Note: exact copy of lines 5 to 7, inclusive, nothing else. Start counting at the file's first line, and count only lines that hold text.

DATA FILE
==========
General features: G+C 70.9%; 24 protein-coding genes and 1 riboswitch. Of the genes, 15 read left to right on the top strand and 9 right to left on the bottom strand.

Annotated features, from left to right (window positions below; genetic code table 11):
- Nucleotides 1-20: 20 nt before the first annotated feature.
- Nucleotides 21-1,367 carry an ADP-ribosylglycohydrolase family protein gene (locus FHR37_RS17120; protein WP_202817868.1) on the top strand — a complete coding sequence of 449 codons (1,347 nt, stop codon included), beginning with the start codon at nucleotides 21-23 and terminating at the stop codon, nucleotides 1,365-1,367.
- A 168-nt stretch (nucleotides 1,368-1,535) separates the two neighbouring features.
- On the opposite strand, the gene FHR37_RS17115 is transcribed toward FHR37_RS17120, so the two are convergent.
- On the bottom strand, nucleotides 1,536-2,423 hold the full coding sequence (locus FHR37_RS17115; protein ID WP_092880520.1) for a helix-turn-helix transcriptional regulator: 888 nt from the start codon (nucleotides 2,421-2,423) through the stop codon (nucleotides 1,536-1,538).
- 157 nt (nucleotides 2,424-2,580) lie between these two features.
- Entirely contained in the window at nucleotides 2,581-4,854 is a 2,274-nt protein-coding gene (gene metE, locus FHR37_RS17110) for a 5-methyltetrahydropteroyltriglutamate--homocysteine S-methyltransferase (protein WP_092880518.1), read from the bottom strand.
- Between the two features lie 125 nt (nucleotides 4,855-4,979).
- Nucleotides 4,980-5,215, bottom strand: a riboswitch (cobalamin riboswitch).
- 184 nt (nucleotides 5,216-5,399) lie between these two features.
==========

- A 168-nt stretch (nucleotides 1,368-1,535) separates the two neighbouring features.
- On the opposite strand, the gene FHR37_RS17115 is transcribed toward FHR37_RS17120, so the two are convergent.
- On the bottom strand, nucleotides 1,536-2,423 hold the full coding sequence (locus FHR37_RS17115; protein ID WP_092880520.1) for a helix-turn-helix transcriptional regulator: 888 nt from the start codon (nucleotides 2,421-2,423) through the stop codon (nucleotides 1,536-1,538).